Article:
were the music of the peasants, and made romance 
in the life of the village from Yuietide to St Martin's 


Mass. She gave power and significance to the fierce 
irony and bitter suffering of modem France. She, 
this marvellous woman, built up this splendour — 
evoking it out of the place that had aforetime been 
but the home of rough laughter or the suggestive 

" And she came to the business well dowered 
by her fairy godmother with marvellous and wide- 
ranging gifts. I know no one who has a larger sym- 
pathy with, and insight into, the several arts. Her 
intuition, and her appreciation of the arts, are pro- 
digious, whether literature in verse or prose, painting 
or music, or the dramatic statement of these. But 
these gifts had ended in pedantry, exquisite pedantry 
it is true, but pedantry and technique nevertheless, 
had she not been born with a heart as large as a 
cathedral. Yvette's sympathy with the sufferings 
of her race, her pride in the human achievement, 
her glory in the heroism of the people, her pity for 
the crushed and the maimed, her bitter detestation 
of all that is contemptible, these are at the foundations 
and make the structure of her exquisite achievement. 
These things are the breath of her compelling genius. 
And all this it is that projects itself across the footlights 
to us, and seizes upon our imagination, and wins 
us in the presence of her magnetic personality that 
gives itself forth in the charm of her subtle and 
elaborate art. 

" It is claimed for Yvette Guilbert that she had 
found in the old romantic French songs a higher field 
for her astounding artistry than was hers before. I 


(From a caiicatnic by Charles Liaiulic.) 


cannot bow to this. I never saw her, even in the very 
eariiest days, but that she was a woman of genius. 
Whatsoever she touches she makes into a work of 
art. She is, within the hmits imposed upon her by 
the music-hall, as supreme a genius as ever stepped 
the stage. It could not be otherwise, for it were 
impossible to state with more exquisite beauty and 
perfection and power the emotions that she essays 
to arouse. The gamut of the emotions (the sole 
instrument of any artist whatsoever) aroused by her 
ranges from sordid to sublime tragedy, from low to 
light comedy, from pathos to quaint whimsicality ; 
and she plays each part with unerring surety and 
finesse ; above all, she convinces — for, whilst she 
holds the stage, we walk by way of her personality 
throughout the experience of every emotion that 
she would make us feel. 

" It is astounding what sense she wrings from every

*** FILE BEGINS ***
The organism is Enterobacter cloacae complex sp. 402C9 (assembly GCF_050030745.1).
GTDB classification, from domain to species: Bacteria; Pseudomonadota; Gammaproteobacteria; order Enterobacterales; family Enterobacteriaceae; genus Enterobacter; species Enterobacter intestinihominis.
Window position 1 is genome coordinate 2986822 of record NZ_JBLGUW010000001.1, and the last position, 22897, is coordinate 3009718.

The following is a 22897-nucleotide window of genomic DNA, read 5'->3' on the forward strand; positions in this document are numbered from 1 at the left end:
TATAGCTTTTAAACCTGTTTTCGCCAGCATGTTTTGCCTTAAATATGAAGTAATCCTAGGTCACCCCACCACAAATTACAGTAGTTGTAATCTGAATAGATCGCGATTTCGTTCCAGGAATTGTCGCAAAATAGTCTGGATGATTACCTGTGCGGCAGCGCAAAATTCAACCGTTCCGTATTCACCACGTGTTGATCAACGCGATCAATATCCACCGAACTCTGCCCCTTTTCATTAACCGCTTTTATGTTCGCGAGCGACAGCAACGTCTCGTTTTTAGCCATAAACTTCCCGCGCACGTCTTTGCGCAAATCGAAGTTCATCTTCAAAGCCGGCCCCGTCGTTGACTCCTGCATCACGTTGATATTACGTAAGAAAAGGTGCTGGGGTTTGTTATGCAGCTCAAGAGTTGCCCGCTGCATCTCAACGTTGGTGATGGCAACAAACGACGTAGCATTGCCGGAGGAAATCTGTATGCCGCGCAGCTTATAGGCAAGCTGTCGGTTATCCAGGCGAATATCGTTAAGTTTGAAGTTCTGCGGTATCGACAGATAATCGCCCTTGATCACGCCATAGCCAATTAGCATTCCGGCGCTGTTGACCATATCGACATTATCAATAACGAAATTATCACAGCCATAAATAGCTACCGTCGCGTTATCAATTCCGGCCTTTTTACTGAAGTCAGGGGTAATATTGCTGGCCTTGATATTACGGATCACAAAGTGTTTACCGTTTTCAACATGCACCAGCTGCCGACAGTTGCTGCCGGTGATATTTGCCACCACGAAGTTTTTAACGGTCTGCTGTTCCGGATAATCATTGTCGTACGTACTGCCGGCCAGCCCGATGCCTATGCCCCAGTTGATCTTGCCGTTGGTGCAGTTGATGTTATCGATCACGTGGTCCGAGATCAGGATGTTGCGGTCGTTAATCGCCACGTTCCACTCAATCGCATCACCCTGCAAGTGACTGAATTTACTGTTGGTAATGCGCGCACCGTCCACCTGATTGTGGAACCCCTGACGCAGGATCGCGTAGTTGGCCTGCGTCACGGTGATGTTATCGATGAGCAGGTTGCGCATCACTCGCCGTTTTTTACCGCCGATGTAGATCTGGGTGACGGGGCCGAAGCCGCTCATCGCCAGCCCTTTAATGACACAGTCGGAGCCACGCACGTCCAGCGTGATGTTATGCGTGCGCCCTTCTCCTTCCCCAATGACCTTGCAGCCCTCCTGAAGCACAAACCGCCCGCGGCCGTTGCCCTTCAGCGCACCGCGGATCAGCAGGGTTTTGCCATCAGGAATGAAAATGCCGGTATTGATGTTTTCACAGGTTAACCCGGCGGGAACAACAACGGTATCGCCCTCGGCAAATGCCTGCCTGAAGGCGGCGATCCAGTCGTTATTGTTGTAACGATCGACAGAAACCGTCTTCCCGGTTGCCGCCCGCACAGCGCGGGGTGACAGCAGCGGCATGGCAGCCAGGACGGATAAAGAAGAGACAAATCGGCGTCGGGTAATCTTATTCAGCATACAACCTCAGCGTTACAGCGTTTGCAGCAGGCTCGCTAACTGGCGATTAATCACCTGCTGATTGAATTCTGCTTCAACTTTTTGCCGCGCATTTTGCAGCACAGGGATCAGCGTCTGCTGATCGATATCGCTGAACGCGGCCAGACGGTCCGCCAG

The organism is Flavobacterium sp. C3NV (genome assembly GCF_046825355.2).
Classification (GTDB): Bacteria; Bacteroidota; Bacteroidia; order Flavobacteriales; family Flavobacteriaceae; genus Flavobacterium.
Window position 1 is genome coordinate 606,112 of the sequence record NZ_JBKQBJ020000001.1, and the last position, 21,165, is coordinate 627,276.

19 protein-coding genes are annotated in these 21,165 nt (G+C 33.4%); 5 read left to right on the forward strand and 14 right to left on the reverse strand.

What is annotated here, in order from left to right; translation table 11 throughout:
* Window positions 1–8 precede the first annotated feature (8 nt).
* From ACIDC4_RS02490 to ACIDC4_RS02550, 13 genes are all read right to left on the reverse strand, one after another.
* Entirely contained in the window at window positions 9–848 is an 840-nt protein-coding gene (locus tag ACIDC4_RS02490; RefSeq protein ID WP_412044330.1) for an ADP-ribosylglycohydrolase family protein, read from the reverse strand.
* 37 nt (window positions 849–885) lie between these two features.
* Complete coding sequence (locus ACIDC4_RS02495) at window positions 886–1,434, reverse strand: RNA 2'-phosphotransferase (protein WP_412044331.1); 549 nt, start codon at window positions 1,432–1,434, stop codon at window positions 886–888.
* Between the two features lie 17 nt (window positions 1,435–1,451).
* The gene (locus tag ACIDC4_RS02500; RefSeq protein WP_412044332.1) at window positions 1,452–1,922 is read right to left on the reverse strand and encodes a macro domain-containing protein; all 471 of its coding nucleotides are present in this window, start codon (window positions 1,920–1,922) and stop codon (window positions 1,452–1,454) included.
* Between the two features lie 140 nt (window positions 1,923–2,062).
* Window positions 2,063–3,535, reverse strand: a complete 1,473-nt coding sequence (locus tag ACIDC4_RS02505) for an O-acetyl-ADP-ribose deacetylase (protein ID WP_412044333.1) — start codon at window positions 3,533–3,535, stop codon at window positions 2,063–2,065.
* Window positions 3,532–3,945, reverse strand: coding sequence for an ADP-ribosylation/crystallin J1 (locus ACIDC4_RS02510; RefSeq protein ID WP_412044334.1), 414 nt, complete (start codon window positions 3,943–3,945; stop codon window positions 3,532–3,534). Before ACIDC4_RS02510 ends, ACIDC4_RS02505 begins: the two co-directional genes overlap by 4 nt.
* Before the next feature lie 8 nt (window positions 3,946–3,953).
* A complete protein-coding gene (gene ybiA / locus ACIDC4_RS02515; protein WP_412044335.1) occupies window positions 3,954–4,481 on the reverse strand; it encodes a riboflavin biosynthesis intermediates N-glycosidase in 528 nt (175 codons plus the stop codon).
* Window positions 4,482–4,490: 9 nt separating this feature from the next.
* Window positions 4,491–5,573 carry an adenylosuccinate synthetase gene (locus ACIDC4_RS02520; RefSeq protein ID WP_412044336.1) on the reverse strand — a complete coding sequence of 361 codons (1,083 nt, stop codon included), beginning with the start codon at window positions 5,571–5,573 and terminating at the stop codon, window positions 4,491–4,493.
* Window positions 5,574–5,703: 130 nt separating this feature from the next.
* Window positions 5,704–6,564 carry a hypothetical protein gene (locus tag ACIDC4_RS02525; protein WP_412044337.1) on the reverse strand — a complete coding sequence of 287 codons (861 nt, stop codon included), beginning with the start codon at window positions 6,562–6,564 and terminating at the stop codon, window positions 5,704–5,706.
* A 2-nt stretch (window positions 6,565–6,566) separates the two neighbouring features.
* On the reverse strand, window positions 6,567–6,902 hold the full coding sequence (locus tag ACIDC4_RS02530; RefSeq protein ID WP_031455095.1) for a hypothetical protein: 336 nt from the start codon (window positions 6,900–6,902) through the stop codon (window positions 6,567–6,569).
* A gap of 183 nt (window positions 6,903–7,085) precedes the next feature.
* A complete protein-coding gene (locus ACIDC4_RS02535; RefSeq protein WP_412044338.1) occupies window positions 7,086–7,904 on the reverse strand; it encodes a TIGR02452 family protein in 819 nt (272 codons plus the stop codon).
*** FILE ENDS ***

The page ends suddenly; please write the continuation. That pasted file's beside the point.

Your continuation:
syllable, from every phrase, of the balladry and songs 
she transmutes into dramatic gems. Her pantomime, 
her gesture, her inflection of voice, and her employment 
of the utterances of the throat, to express the passions 
and emotions that may be conveyed by words, are 
a revelation of the power that lies within the words. 
And it is precisely in his achievement in this realm 
that an actor is a creative artist or merely a clever 
and accomplished mimic. 

" I have heard^ the greatest singers, with all their 
most perfect command of music, give the song of 
' Coming through the Rye.' I had read it again and 
again. But it was only when I heard it delivered 


by Yvette Guilbert, in a tongue that is alien to her, 
bringing out with all the searching skill of her in- 
quisitive genius the lusty womanhood of the country 
girl, that I first realised the real significance and the 
full intention of the famous lyric, 

" And it is exactly this deep understanding that 
lies behind all the technical perfection of her artistry ; 
it is exactly by virtue of her wide and gracious 
sympathy with humanity that she rises above all the 
artifice of craftsmanship, and compels our homage. 
It is owing to this profound communion with the great 
emotions, that amidst the applause of gently-mannered 
women or the cheers of strong men, which suddenly 
burst forth on every side at her song's ending, we 
find ourselves no longer seated, but risen to our feet, 
violent partakers in that hail of enthusiasm that 
greets this gracious gentlewoman — the blood stirring, 
the senses thrilled, as we find ourselves, half unwitting 
of it, joining the thunder of acclaim : 

' YvETTE Guilbert ! ' 

" To whatsoever Yvette gives her glorious genius 
she brings distinction. The limits of her range 
it were difficult to define. In comedy or tragedy, 
laughter or tears, Yvette is an evoker of the dramatic 
such as a people rarely produce more than once. 
When we consider for a moment what she creates 
out of an English country-song, remembering that 
the very speech of it is foreign to her ears ; when